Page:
Netflix Still Offers A DVD Service & Just Rented Out Its 5 Billionth Disc

Not only does Netflix still offer a DVD rental service, but it rented out its five billionth title just this week.

The way in which we consume media content has changed drastically over the course of the past decade or so. We no longer need to physically own a copy of a movie or TV show to view it. We can purchase a digital copy or, even better, hope that it is available on one of the digital streaming services we own a subscription to.

Prior to the streaming boom, we relied on DVDs. We'd have to fork out the same amount of money for one movie as we do now for two months of a Netflix subscription. Or, we could rent movies. Did you know that's how Netflix started life? The streaming service actually started out as a DVD rental company that would send customers movies by post all the way back in 1997.

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What we were shocked to discover this week is Netflix still runs the DVD side of things. We were even more shocked to find out that it is still an incredibly busy division of the streaming company. It proved that by revealing it has rented out its five billionth title, an accomplishment that will forever be the property of Rocketman.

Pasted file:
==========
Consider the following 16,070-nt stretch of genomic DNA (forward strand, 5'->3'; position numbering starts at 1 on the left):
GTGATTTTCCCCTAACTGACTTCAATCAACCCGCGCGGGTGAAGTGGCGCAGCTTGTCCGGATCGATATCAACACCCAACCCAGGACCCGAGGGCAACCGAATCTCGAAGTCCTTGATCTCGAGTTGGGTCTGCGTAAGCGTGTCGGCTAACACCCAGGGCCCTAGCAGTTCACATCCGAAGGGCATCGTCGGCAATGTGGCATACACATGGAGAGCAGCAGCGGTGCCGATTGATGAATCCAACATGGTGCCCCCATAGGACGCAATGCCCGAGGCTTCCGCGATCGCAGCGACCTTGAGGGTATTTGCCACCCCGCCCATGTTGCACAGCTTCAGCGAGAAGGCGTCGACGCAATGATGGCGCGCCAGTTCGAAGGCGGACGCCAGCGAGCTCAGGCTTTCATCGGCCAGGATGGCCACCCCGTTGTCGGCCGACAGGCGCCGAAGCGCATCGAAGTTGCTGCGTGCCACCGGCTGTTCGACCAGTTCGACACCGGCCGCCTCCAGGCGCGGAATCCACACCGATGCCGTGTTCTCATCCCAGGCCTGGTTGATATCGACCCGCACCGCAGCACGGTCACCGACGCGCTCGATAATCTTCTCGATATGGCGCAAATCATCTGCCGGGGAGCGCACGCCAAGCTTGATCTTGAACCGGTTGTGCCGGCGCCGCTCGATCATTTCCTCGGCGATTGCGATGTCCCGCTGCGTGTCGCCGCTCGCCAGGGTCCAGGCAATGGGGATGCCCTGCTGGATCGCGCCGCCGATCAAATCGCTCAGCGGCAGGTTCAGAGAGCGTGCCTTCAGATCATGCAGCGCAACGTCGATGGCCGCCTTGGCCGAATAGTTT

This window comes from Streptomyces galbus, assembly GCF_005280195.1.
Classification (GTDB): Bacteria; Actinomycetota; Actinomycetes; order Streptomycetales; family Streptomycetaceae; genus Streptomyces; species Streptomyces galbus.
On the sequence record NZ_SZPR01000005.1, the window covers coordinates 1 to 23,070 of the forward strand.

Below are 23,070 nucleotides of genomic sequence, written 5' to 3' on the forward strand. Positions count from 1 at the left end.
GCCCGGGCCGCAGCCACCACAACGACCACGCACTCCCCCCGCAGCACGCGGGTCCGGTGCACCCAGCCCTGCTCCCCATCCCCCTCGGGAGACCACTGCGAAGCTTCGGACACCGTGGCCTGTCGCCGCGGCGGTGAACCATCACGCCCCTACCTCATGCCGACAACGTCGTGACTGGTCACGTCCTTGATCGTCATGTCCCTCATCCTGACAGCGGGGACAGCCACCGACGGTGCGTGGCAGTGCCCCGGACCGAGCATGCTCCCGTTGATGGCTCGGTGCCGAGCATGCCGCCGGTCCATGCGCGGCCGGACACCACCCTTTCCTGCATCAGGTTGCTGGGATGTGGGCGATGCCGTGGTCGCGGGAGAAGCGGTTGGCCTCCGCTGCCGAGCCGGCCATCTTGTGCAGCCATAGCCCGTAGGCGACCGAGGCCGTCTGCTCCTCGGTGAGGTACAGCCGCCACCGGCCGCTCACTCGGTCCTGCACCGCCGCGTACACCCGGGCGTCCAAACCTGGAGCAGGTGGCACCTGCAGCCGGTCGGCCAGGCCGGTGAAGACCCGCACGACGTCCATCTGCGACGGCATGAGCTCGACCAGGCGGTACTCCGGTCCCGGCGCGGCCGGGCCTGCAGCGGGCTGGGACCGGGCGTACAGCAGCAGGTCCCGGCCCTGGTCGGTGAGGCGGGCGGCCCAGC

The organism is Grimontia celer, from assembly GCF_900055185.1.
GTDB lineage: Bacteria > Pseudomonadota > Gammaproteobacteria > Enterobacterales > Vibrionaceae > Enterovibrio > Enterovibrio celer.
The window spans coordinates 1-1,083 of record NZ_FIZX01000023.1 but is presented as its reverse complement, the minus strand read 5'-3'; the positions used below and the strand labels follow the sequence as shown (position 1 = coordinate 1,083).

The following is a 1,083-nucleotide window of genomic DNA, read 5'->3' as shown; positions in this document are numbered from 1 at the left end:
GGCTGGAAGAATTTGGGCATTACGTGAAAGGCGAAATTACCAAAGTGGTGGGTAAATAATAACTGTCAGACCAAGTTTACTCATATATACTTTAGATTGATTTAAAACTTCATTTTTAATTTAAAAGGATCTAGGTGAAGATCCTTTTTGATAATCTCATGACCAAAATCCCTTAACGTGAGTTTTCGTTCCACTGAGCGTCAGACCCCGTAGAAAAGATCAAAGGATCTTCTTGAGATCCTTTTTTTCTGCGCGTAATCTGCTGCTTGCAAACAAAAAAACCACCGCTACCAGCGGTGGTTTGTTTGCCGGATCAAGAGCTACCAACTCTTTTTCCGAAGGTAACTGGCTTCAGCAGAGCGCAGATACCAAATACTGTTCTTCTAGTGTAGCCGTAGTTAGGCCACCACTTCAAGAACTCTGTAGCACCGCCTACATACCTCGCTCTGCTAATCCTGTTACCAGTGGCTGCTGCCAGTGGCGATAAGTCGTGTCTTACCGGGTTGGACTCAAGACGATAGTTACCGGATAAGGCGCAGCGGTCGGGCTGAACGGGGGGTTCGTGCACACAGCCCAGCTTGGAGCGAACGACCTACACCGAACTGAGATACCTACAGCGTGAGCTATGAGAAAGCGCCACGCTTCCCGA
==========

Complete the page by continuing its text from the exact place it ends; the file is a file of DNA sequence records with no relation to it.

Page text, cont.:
This all has us wondering one thing. Who on Earth is still renting DVDs from Netflix rather than streaming them? Apparently, a lot of you. According to Vice, Netflix still ships out more than a million DVDs each and every week. And according to Variety, $46 million of Netflix's Q2 2019 revenue can be attributed to its DVD division which has since been rechristened DVD.com: A Netflix Company.

If this tells us anything at all, it's that the era of physical media is not dead. Not yet, anyway. We also sort of understand why some people are still renting DVDs. Have you ever flicked between streaming services looking for a particular movie, only to discover it isn't on any of them? Chances are you have. If you're signed to Netflix's DVD service, you won't have that issue. You will have to wait for that movie to arrive in the mail though, by which point, based on our ever-shortening attention spans, we'd be busy rewatching The Office for the 15th time.

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